TO THE EDITOR:
The cost and quality of a UNC degree are headed in opposite directions.
Students are forced into online or overcrowded classes and many must take extra semesters to complete required courses. Departments are being terminated. Professors, service workers and graduate students are losing their jobs. Those spared include Chancellor Holden Thorp, whose $420,000 salary was augmented by a $165,627 renovation to his residence.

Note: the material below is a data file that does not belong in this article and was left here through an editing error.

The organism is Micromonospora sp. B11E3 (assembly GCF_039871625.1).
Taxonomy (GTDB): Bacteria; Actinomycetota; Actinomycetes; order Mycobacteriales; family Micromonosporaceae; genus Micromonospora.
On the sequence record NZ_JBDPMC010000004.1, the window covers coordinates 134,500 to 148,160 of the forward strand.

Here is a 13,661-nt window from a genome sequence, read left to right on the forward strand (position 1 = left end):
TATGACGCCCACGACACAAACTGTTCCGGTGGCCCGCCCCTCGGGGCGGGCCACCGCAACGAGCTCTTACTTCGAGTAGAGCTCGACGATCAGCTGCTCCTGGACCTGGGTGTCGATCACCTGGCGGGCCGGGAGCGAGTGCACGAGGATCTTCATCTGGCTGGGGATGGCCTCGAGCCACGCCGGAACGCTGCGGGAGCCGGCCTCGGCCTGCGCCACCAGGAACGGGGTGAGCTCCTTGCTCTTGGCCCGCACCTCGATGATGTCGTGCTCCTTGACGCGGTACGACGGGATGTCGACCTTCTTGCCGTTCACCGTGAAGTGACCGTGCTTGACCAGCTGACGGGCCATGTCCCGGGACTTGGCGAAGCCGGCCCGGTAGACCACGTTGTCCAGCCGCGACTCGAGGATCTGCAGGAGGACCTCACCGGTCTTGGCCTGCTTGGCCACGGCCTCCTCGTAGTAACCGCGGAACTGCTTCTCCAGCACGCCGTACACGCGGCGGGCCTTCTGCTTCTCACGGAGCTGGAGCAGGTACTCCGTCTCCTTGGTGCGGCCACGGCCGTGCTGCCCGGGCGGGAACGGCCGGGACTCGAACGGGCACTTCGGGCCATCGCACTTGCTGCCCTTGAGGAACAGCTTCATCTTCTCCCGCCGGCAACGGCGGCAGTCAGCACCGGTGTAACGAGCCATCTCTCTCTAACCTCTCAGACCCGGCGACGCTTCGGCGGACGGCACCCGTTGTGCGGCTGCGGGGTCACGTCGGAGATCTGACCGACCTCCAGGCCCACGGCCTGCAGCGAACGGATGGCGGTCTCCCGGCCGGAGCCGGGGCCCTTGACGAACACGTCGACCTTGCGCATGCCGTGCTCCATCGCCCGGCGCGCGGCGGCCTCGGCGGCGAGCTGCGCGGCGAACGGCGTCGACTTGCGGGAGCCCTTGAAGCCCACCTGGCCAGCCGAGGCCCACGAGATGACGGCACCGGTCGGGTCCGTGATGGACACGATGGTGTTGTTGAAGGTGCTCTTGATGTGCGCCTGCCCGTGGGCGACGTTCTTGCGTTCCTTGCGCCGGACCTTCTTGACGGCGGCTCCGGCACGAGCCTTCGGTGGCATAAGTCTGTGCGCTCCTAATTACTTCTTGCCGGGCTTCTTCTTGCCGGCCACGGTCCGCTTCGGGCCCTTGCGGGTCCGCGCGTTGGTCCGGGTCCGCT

UNC now costs an in-state student approximately $20,000 a year. Further budget cuts and tuition hikes are on the horizon and frighteningly, students have little input on these processes.
Free public education at UNC and other institutions is written into the state constitution because public education is key to both a functioning democracy and a growing economy. Tuition hikes and budget cuts threaten economic recovery and meaningful participation in the democratic process.